An Airline ETF: Should You Consider It?

Airlines have taken huge hits over the last several years, but the signs are there that things may be in improving in 2010. In fact, despite a lingering recession and polls that show most Americans will be staying in the country and closer to home than ever on vacations for the remainder of the year, vacation and leisure related industries including airlines have shown big improvements over 2009.

Investing in an airline ETF means that you’re buying shares of an umbrella fund, much like a mutual fund, that represents several different companies in the air industry. Rather than buying stock in a single company, your investment is spread over several and more closely follows the general trend in that index.

Airline ETFs might not sound like a great investment given the problems that have plagued airlines, but some investors are looking at the general upswing in leisure and vacation spending in 2010 and buying shares of the ETF to bet on higher profits in the coming months.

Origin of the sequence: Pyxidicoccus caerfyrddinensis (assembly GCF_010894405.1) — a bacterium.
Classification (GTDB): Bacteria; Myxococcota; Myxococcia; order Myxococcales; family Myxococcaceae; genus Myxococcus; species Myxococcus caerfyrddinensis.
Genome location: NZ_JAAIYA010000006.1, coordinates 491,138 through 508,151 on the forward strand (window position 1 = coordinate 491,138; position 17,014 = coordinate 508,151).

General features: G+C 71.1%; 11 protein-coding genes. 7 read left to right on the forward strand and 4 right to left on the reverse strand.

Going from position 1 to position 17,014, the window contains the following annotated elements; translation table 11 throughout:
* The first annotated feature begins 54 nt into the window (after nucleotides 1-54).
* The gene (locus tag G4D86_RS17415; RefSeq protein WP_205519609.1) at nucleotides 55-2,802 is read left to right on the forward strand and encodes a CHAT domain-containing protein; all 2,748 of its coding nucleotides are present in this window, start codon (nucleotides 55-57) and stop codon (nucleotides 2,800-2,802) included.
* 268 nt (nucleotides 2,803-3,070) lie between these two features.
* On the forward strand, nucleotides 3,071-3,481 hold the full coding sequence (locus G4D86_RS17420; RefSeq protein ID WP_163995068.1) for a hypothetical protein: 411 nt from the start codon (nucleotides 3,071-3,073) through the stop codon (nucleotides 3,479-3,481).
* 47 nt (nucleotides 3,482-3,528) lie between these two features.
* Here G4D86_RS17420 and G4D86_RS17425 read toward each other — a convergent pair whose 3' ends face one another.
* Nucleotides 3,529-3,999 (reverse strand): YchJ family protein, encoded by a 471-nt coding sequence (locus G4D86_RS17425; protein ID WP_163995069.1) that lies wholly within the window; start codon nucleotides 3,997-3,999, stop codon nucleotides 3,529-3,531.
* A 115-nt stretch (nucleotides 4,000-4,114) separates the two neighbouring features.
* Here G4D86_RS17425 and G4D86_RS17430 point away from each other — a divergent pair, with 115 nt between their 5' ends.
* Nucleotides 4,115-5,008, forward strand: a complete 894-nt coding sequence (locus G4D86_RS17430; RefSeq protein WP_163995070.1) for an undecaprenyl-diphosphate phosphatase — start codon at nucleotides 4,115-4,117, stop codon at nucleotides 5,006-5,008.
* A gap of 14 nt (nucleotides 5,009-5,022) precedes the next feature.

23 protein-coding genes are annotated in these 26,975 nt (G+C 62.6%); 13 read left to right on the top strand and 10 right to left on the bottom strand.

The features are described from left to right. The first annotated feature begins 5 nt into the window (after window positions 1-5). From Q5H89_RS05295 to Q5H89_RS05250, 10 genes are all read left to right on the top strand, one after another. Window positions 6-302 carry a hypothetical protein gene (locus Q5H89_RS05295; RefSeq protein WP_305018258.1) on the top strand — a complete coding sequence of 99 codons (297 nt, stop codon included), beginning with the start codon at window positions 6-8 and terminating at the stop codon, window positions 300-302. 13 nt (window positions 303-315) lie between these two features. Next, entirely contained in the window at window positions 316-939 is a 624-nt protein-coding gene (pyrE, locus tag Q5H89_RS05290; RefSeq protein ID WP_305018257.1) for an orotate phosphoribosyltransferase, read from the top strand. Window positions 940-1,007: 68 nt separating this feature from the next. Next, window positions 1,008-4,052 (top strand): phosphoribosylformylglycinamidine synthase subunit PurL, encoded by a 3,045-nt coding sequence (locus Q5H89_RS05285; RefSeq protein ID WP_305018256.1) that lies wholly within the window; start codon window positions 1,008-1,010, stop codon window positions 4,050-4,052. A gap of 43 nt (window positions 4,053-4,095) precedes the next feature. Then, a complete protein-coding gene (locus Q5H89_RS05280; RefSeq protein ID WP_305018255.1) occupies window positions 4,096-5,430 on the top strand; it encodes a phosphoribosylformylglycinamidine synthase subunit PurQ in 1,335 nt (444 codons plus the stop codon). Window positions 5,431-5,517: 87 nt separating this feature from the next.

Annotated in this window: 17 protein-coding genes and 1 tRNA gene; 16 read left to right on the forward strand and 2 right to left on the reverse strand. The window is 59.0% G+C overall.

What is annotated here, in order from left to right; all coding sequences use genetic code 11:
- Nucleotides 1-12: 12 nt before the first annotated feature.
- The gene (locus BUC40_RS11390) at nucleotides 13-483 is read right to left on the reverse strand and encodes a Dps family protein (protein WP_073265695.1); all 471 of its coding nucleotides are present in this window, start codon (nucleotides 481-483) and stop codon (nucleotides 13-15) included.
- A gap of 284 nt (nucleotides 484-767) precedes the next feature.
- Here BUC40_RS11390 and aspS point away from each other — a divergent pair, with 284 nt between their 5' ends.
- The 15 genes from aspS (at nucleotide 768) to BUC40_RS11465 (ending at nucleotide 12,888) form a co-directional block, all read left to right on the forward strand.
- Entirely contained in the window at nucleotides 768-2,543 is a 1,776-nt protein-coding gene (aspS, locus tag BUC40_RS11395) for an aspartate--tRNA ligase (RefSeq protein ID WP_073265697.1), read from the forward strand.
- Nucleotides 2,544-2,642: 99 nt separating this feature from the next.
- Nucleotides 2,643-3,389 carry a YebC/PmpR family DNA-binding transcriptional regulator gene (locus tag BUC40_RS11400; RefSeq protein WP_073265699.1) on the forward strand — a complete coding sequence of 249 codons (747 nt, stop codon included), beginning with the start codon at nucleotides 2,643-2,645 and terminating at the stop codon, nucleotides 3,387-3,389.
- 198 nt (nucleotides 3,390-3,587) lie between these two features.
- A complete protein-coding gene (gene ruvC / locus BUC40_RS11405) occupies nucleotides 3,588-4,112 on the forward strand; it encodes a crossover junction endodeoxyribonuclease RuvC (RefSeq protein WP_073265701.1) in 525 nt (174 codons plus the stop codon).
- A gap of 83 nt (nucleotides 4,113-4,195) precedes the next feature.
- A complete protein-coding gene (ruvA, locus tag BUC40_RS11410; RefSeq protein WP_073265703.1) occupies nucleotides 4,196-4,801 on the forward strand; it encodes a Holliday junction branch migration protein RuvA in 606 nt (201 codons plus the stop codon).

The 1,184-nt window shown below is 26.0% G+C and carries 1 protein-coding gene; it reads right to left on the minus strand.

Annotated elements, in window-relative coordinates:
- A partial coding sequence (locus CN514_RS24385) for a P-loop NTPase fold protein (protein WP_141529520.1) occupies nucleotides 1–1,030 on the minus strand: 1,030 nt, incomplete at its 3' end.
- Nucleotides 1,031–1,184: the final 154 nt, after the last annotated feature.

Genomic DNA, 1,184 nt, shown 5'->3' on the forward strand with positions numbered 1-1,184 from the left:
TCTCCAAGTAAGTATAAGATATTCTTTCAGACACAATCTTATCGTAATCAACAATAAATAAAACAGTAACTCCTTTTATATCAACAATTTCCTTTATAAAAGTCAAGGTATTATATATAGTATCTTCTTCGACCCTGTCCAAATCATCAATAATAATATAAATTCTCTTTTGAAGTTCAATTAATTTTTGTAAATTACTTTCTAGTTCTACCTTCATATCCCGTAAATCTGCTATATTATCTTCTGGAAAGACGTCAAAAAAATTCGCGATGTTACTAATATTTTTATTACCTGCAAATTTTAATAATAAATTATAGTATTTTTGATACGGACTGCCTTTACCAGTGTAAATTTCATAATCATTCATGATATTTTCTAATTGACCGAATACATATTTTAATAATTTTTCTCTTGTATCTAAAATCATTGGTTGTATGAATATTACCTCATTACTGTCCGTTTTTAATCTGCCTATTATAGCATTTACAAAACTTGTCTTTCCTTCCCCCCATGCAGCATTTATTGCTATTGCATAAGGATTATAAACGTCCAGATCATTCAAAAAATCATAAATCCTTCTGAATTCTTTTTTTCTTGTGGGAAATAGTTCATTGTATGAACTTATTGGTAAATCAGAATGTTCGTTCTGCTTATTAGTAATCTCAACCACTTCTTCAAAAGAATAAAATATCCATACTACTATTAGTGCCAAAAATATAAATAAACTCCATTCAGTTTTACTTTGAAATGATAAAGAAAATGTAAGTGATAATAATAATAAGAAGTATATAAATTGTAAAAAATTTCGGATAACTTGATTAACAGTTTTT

Some airlines are showing huge gains over 2009 from the summer vacation season. Delta’s sales were up over 60% from 2009, for instance. And hot online travel deal-making sites like Priceline and Expedia both showed big improvements from just a year ago. Thanks to a drop in hotel prices that came because of slow business, the hotel sector is actually growing rapidly.

While fewer Americans are traveling by air to Europe and foreign countries, business travelers still travel globally and make up for at least some of the general consumer travel loss. So some believe that no matter what consumers do, business travelers will help the airline industry and the ETF value grow.

But bear in mind that everything from the Icelandic volcano eruption to political upheaval in foreign countries can affect air travel and airlines’ profits, which will also drop the value of an airline ETF.